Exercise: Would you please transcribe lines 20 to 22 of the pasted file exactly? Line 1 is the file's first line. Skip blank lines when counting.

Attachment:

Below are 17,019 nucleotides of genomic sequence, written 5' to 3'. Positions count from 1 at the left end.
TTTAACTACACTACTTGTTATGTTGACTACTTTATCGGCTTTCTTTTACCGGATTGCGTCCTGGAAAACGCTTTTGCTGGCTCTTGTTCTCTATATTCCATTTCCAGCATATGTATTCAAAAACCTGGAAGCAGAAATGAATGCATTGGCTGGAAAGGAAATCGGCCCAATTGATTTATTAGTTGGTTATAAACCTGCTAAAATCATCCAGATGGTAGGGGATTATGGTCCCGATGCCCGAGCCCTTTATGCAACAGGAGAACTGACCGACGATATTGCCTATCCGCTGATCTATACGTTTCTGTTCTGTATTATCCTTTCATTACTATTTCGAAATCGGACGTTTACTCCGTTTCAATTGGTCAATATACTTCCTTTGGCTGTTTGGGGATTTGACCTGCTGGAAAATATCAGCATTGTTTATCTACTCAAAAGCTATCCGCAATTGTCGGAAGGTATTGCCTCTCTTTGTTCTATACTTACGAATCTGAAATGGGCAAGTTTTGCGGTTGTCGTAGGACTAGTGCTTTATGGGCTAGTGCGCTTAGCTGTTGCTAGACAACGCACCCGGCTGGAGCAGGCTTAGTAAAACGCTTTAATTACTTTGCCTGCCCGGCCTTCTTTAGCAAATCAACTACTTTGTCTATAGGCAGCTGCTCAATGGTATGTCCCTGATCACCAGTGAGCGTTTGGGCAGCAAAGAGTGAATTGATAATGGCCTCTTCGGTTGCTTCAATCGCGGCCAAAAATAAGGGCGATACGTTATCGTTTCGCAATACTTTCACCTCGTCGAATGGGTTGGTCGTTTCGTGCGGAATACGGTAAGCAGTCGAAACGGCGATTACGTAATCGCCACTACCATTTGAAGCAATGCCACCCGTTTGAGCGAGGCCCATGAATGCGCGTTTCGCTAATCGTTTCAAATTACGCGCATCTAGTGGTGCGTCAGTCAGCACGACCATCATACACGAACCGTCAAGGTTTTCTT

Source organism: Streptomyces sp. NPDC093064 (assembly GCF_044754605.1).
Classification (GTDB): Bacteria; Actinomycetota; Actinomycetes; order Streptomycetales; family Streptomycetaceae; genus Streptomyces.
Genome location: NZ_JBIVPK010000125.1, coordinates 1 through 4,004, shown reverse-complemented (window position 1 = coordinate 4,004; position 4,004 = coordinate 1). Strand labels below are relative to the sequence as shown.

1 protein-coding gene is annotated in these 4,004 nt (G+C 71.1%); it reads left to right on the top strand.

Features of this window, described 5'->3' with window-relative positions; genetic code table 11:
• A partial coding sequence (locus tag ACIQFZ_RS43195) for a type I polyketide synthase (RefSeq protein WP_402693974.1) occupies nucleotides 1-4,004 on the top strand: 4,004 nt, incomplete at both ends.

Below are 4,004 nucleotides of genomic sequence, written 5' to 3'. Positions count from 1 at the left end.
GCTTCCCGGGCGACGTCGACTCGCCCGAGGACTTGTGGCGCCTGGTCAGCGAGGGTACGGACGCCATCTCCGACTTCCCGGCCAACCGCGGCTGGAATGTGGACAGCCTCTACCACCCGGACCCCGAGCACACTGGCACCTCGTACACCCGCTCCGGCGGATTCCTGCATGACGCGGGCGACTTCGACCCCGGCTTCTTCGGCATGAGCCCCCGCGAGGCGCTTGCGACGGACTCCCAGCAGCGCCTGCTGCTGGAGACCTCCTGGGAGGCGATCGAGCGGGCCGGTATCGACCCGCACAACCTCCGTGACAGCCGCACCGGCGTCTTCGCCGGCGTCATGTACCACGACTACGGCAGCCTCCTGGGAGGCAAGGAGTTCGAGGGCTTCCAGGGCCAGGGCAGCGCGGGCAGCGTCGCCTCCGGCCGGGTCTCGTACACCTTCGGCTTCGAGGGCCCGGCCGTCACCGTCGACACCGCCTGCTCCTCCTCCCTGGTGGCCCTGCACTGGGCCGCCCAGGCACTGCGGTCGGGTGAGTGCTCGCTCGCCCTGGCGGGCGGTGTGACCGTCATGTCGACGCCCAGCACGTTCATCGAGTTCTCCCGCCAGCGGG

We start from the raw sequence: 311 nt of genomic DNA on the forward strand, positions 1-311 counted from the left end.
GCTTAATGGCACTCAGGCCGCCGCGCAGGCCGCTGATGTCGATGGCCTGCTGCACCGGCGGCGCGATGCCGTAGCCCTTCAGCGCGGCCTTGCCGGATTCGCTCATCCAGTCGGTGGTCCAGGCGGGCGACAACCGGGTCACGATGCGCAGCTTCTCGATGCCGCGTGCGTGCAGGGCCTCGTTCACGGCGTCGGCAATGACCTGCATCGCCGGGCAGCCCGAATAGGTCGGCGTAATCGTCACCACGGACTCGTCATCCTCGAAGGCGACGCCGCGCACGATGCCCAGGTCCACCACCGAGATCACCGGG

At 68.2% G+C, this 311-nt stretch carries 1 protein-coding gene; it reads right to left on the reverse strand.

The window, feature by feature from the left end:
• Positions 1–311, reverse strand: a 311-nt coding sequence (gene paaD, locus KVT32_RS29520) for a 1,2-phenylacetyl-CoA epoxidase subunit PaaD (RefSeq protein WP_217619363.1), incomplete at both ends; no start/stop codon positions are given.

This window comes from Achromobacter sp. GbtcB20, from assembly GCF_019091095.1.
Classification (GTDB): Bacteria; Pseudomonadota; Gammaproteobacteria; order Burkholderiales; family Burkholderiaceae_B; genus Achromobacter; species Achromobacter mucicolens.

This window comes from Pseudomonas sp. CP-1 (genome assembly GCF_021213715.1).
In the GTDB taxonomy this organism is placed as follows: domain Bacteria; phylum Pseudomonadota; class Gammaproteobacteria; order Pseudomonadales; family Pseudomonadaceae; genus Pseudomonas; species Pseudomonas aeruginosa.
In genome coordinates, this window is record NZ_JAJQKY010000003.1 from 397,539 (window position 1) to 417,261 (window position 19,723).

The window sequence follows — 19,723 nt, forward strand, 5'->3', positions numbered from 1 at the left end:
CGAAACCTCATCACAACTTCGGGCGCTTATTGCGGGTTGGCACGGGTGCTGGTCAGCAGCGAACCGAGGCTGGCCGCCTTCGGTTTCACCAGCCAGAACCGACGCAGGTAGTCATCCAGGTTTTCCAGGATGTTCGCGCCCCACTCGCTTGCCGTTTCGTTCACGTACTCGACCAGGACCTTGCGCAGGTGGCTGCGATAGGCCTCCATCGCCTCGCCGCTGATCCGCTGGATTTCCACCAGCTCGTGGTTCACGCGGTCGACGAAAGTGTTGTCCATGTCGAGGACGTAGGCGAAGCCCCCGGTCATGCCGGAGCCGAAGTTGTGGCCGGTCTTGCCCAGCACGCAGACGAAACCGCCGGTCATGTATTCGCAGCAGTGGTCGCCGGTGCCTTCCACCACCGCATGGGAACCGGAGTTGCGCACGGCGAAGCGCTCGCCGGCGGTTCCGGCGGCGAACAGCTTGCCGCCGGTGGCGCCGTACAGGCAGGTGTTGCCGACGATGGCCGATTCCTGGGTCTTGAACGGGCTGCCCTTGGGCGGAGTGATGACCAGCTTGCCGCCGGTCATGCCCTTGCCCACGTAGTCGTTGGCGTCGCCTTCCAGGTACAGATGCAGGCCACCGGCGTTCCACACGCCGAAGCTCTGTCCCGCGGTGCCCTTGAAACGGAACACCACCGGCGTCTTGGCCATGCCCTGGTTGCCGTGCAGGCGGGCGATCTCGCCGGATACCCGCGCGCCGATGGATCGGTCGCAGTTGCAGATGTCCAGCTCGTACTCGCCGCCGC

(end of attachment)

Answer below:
In genome coordinates, this window is record NZ_JAJQKY010000003.1 from 397,539 (window position 1) to 417,261 (window position 19,723).

The window sequence follows — 19,723 nt, forward strand, 5'->3', positions numbered from 1 at the left end:
CGAAACCTCATCACAACTTCGGGCGCTTATTGCGGGTTGGCACGGGTGCTGGTCAGCAGCGAACCGAGGCTGGCCGCCTTCGGTTTCACCAGCCAGAACCGACGCAGGTAGTCATCCAGGTTTTCCAGGATGTTCGCGCCCCACTCGCTTGCCGTTTCGTTCACGTACTCGACCAGGACCTTGCGCAGGTGGCTGCGATAGGCCTCCATCGCCTCGCCGCTGATCCGCTGGATTTCCACCAGCTCGTGGTTCACGCGGTCGACGAAAGTGTTGTCCATGTCGAGGACGTAGGCGAAGCCCCCGGTCATGCCGGAGCCGAAGTTGTGGCCGGTCTTGCCCAGCACGCAGACGAAACCGCCGGTCATGTATTCGCAGCAGTGGTCGCCGGTGCCTTCCACCACCGCATGGGAACCGGAGTTGCGCACGGCGAAGCGCTCGCCGGCGGTTCCGGCGGCGAACAGCTTGCCGCCGGTGGCGCCGTACAGGCAGGTGTTGCCGACGATGGCCGATTCCTGGGTCTTGAACGGGCTGCCCTTGGGCGGAGTGATGACCAGCTTGCCGCCGGTCATGCCCTTGCCCACGTAGTCGTTGGCGTCGCCTTCCAGGTACAGATGCAGGCCACCGGCGTTCCACACGCCGAAGCTCTGTCCCGCGGTGCCCTTGAAACGGAACACCACCGGCGTCTTGGCCATGCCCTGGTTGCCGTGCAGGCGGGCGATCTCGCCGGATACCCGCGCGCCGATGGATCGGTCGCAGTTGCAGATGTCCAGCTCGTACTCGCCGCCGC